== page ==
Not your usual farmers’ market
When you come to the Cebu Farmers’ Market (CFM) at VIBO Place along Escario Street in Cebu City, you will end up pleasantly surprised.
Sometimes confused with other farmers’ markets in the city, CFM distinguishes itself by providing local, fresh and organically grown and produced fruits, vegetables and products of local farmers from the towns of Barili, Carcar, Dalaguete, Pinamungajan, Medellin, Naga and Cebu City’s mountain barangays like Guba, Sudlon, Mabini and Babag I.
CFM has been operating since 2014. It bid farewell to its original location at Handuraw Pizza on Gorordo Avenue, Lahug, Cebu City, on the last Saturday of July.
At VIBO Place, where CFM has relocated since Aug. 6, the market is extended for an hour longer, making it from 8 a.m. to 2 p.m. every Saturday. The CFM displays are located in the hallway between the Italian restaurant, Pigafetta, and international fastfood chain, Burger King.
Aside from VIBO Place, CFM can also be found at Banilad Sports Club along Paseo Saturnino, Maria Luisa Road every Wednesdays from 8 a.m. to 1 p.m.
Two chefs, a beauty queen and a college student showcased their creative cooking skills at the opening of CFM at VIBO.
The cooking demo was attended by excited sukis (regulars) of CFM, curious first-timers and dozens of senior high school students from the University of San Carlos.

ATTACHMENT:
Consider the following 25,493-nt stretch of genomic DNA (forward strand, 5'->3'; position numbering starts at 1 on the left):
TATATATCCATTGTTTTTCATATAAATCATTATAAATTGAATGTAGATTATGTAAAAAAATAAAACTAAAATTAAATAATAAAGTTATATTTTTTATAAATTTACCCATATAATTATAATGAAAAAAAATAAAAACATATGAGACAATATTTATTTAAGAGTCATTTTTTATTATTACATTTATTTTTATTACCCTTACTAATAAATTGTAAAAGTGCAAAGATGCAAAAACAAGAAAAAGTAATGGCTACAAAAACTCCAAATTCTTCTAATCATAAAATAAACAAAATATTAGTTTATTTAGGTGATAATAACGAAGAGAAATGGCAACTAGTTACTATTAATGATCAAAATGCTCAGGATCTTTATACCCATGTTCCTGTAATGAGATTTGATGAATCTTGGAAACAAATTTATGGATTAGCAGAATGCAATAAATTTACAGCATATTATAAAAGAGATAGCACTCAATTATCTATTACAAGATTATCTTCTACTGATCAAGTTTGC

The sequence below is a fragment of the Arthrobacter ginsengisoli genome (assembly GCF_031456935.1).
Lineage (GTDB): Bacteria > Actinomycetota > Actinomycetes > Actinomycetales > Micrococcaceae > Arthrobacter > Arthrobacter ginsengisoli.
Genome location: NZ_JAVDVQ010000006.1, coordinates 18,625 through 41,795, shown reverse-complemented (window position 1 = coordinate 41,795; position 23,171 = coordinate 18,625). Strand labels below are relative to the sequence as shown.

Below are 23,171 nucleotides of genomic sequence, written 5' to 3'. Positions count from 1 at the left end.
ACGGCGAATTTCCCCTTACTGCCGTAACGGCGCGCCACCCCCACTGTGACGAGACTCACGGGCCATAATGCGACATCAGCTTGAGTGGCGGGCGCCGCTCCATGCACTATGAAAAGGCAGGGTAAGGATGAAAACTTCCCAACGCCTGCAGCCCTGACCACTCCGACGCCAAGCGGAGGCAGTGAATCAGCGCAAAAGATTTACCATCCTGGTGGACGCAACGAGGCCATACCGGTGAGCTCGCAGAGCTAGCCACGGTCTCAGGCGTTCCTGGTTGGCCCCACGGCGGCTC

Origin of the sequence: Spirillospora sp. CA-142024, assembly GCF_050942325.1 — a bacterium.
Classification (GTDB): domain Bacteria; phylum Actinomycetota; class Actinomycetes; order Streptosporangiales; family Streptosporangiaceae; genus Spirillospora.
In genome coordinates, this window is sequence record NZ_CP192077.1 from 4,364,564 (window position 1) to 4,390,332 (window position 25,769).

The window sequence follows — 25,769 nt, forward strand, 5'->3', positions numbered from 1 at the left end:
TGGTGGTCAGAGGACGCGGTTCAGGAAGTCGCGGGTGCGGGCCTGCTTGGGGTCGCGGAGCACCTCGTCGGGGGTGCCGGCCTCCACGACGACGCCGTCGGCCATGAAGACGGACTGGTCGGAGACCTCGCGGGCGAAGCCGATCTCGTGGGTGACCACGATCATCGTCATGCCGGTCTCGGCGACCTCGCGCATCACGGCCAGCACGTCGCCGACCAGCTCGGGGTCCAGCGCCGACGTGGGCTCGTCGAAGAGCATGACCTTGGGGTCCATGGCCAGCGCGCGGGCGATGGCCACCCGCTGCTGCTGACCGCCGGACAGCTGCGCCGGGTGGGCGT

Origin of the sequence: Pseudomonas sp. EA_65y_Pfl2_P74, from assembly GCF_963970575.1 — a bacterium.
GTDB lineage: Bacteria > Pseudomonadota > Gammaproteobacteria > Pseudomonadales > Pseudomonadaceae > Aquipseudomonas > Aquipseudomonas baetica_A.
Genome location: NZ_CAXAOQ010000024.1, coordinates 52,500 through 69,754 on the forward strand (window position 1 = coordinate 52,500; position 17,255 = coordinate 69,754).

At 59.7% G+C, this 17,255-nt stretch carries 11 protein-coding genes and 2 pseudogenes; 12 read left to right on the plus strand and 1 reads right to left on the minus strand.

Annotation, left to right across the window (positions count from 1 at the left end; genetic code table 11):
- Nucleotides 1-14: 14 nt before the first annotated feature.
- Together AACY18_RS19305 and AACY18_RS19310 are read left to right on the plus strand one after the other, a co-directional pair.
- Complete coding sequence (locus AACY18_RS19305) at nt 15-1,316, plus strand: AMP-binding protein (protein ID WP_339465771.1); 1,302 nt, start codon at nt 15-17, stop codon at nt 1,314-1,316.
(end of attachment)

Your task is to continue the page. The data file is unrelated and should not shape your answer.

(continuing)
Manila-born chef Tim dela Cruz wowed the crowd of mostly teenagers with his cooking techniques he learned from his experience working in London kitchens as well as competing in “Masterchef: The Professional 2015.”
Dela Cruz is the head chef at the recently opened Pig & Palm, CFM’s first restaurant-partner and the first Filipino restaurant from Michelin-starred British chef Jason Atherton and his wife, Irha Atherton, located at the MSY building of the Cebu Business Park.
Like magic, Dela Cruz produced a five-star looking salad out of ingredients he bought at CFM. After his audience eagerly tasted the dish, the chef was bombarded with selfie requests.
Chef Chip Lopez of Kairos – The Lazy Chef and reigning Miss Cebu 2016 Gabriele Raine Baljak prepared a Thai green papaya salad. Chef Lopez encouraged her audience to support the farmers at CFM who are producing organic fruits and vegetables.
Lopez spearheads The Lazy Chef, a grassroots movement promoting mindful eating and a plant-strong diet in Cebu. She aims to rebrand vegetables and challenge the status quo by introducing innovative ways of preparing healthy plant-based dishes.
Baljak, who brought with her an heirloom mortar and pestle to prepare a vegan sauce for the salad, explained some of the reasons why eating plant-based food has helped her live a healthier life. The 19-year-old beauty queen used a green papaya from her family’s 8Hills Natural Farm for the dish.
Katrina Gochangco, a 20-year-old fourth year advertising student of the University of San Carlos, whipped up a grilled vegetable sandwich with homemade hummus. An aspiring chef, Gochangco shared that she recently turned vegetarian. She said it is hard being a student and a vegetarian at the same time.
“You have to plan your meals. Sometimes it gets tiring, but you have to be dedicated if you really want to succeed,” Gochangco said.